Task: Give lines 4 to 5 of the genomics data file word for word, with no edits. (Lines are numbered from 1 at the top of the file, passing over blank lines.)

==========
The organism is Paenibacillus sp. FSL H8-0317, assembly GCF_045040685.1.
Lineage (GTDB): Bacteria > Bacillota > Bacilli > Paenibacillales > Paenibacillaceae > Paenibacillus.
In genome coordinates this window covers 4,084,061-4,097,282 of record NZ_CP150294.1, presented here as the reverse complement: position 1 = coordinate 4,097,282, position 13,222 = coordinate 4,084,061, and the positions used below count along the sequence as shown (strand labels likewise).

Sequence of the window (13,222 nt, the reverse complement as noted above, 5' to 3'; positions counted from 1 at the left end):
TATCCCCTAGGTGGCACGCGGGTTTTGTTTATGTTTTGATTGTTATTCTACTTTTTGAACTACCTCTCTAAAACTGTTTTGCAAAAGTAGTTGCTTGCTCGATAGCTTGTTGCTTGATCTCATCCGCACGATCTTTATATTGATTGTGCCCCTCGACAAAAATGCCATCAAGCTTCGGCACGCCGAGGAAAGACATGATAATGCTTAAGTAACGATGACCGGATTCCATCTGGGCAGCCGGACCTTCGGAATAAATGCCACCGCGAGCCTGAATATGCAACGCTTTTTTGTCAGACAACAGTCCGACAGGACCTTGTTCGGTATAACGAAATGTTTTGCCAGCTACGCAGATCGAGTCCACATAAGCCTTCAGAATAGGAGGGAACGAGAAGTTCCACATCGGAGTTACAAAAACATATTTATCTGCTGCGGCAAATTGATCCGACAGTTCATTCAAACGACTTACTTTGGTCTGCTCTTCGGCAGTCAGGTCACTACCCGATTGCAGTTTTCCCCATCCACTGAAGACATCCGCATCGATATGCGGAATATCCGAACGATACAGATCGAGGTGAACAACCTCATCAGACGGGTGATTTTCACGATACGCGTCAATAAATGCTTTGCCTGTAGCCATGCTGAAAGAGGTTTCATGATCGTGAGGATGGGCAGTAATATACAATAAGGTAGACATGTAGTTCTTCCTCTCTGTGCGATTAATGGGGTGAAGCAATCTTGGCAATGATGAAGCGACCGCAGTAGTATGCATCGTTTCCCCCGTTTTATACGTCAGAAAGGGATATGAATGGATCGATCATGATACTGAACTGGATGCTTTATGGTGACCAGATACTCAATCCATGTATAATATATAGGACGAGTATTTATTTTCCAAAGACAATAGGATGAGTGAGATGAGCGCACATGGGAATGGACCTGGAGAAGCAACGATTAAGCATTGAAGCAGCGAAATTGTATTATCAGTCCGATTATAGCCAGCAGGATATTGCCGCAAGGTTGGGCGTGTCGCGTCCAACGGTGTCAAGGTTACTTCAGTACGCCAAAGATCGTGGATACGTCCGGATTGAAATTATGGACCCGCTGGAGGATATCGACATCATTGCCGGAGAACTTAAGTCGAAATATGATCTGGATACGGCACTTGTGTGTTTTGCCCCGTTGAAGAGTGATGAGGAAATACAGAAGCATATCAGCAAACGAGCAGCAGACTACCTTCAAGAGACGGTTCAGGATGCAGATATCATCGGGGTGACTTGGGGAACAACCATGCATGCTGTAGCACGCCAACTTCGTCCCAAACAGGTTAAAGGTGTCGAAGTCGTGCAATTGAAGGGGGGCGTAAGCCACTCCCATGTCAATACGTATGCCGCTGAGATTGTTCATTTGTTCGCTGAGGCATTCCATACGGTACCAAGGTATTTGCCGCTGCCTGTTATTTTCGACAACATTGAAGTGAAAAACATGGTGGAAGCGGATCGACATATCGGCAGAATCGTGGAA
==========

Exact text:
Sequence of the window (13,222 nt, the reverse complement as noted above, 5' to 3'; positions counted from 1 at the left end):
TATCCCCTAGGTGGCACGCGGGTTTTGTTTATGTTTTGATTGTTATTCTACTTTTTGAACTACCTCTCTAAAACTGTTTTGCAAAAGTAGTTGCTTGCTCGATAGCTTGTTGCTTGATCTCATCCGCACGATCTTTATATTGATTGTGCCCCTCGACAAAAATGCCATCAAGCTTCGGCACGCCGAGGAAAGACATGATAATGCTTAAGTAACGATGACCGGATTCCATCTGGGCAGCCGGACCTTCGGAATAAATGCCACCGCGAGCCTGAATATGCAACGCTTTTTTGTCAGACAACAGTCCGACAGGACCTTGTTCGGTATAACGAAATGTTTTGCCAGCTACGCAGATCGAGTCCACATAAGCCTTCAGAATAGGAGGGAACGAGAAGTTCCACATCGGAGTTACAAAAACATATTTATCTGCTGCGGCAAATTGATCCGACAGTTCATTCAAACGACTTACTTTGGTCTGCTCTTCGGCAGTCAGGTCACTACCCGATTGCAGTTTTCCCCATCCACTGAAGACATCCGCATCGATATGCGGAATATCCGAACGATACAGATCGAGGTGAACAACCTCATCAGACGGGTGATTTTCACGATACGCGTCAATAAATGCTTTGCCTGTAGCCATGCTGAAAGAGGTTTCATGATCGTGAGGATGGGCAGTAATATACAATAAGGTAGACATGTAGTTCTTCCTCTCTGTGCGATTAATGGGGTGAAGCAATCTTGGCAATGATGAAGCGACCGCAGTAGTATGCATCGTTTCCCCCGTTTTATACGTCAGAAAGGGATATGAATGGATCGATCATGATACTGAACTGGATGCTTTATGGTGACCAGATACTCAATCCATGTATAATATATAGGACGAGTATTTATTTTCCAAAGACAATAGGATGAGTGAGATGAGCGCACATGGGAATGGACCTGGAGAAGCAACGATTAAGCATTGAAGCAGCGAAATTGTATTATCAGTCCGATTATAGCCAGCAGGATATTGCCGCAAGGTTGGGCGTGTCGCGTCCAACGGTGTCAAGGTTACTTCAGTACGCCAAAGATCGTGGATACGTCCGGATTGAAATTATGGACCCGCTGGAGGATATCGACATCATTGCCGGAGAACTTAAGTCGAAATATGATCTGGATACGGCACTTGTGTGTTTTGCCCCGTTGAAGAGTGATGAGGAAATACAGAAGCATATCAGCAAACGAGCAGCAGACTACCTTCAAGAGACGGTTCAGGATGCAGATATCATCGGGGTGACTTGGGGAACAACCATGCATGCTGTAGCACGCCAACTTCGTCCCAAACAGGTTAAAGGTGTCGAAGTCGTGCAATTGAAGGGGGGCGTAAGCCACTCCCATGTCAATACGTATGCCGCTGAGATTGTTCATTTGTTCGCTGAGGCATTCCATACGGTACCAAGGTATTTGCCGCTGCCTGTTATTTTCGACAACATTGAAGTGAAAAACATGGTGGAAGCGGATCGACATATCGGCAGAATCGTGGAA